When you view Jackson in that way—as a freshman—Michigan State stops seeming like a superpower and starts seeming like a really good team with a small margin for error. Matt McQuaid played 21 minutes against Syracuse. Carter played 23. Xavier Tillman played 22. They’re not bad players—Tillman may yet be a really good one—but face it: when you filled out your bracket, you weren’t thinking about those guys. You thought about Miles Bridges, Jaren Jackson Jr., Cassius Winston and Izzo’s March magic.

The Spartans still could have won—this game, and even the national title. But there was always a better chance of them looking flummoxed by the wrong matchup, or missing assignments defensively. They ended up with Carter in the middle of that zone because Jackson was too young to trust there, and Bridges does not have the court vision to consistently find teammates from that spot.

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Michigan State’s players and coaches said after this game that the Spartans just missed shots—and they did miss an incredible 49 of the 66 they took. But it sure didn’t feel like they were getting good shots in the flow of their offense. Syracuse coach Jim Boeheim, who describes his own team’s play with unflinching honesty, knew his team had Michigan State tied up in knots. “We wanted to get to their shooters, and we did a great job of that,” Boeheim said. “They made two bank shots, threes, and we were still able to persevere.”

The irony of this result is that facing Syracuse seemed to be a lucky break for Michigan State. It all set up so well: The Spartans would beat the Orange, who were playing their third game in five days, before a home crowd in Little Caesars Arena, and in the process they would get valuable experience against the same 2-3 zone that they would face in the Sweet 16 against Duke.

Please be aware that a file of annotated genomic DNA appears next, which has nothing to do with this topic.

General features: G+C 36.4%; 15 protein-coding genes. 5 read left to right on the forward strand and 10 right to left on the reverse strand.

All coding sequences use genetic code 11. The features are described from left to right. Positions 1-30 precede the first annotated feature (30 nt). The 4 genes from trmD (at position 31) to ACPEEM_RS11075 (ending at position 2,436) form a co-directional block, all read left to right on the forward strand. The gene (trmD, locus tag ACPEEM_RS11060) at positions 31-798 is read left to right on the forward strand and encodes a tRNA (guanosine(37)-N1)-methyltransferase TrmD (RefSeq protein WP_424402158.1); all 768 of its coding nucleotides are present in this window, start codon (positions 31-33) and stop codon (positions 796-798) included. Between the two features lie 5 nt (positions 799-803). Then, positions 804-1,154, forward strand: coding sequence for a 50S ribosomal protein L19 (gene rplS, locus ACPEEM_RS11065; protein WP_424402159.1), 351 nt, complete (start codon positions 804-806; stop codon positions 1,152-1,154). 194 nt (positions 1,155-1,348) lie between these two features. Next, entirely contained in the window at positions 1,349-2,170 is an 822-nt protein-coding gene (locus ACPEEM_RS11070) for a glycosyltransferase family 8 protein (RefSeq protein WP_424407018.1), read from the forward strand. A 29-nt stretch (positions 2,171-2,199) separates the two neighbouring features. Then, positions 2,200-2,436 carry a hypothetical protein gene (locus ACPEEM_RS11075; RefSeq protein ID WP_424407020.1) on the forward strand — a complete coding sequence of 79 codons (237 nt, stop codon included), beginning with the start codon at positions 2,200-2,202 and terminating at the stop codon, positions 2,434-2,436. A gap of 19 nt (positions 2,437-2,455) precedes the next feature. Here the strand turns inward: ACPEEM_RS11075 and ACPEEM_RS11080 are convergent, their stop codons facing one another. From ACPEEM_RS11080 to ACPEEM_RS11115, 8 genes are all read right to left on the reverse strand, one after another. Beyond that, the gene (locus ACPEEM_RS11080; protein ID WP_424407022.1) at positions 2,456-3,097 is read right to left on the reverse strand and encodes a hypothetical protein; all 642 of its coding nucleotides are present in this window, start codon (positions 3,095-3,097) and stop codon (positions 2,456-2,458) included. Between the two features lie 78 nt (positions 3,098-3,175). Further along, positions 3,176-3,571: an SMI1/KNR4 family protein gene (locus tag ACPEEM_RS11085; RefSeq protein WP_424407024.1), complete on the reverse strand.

That was the hope. What happened was the reality. And now, Bridges is almost certainly leaving—he surprised Izzo when he came back for his sophomore year, but returning for his junior year would be a much bigger upset.

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Jackson faces a more interesting decision. The assumption is that he will go. Top-five picks usually do. But Jackson’s family is not pressed for money, he does well in school and it is as clear as ever that, for all his basketball gifts, he is still transitioning from kid to man. If Jackson wants to go, he should. He will make millions and eventually thrive in the NBA; you can see why general managers love him. But right now, he looks and acts more like a college student than an NBA star.

Izzo repeated Sunday what he has said before: this is the best group he has ever coached. When he said Sunday’s loss to Syracuse ranked as one of his two or three most painful losses, it was a conservative estimate. The only loss in Izzo’s tenure that compares is the 2016 first-round loss to 15th-seeded Middle Tennessee, when the Spartans were a No. 2 seed. Syracuse is obviously not Middle Tennessee, but this Michigan State team was more talented than that one.

And so Syracuse moves on to play Duke. Somebody will surely pick off Boeheim’s team—he will be the first to tell you that Syracuse is offensively challenged. In the meantime, the Spartans go home, thinking about the great team they hoped to be, instead of the good team they actually were.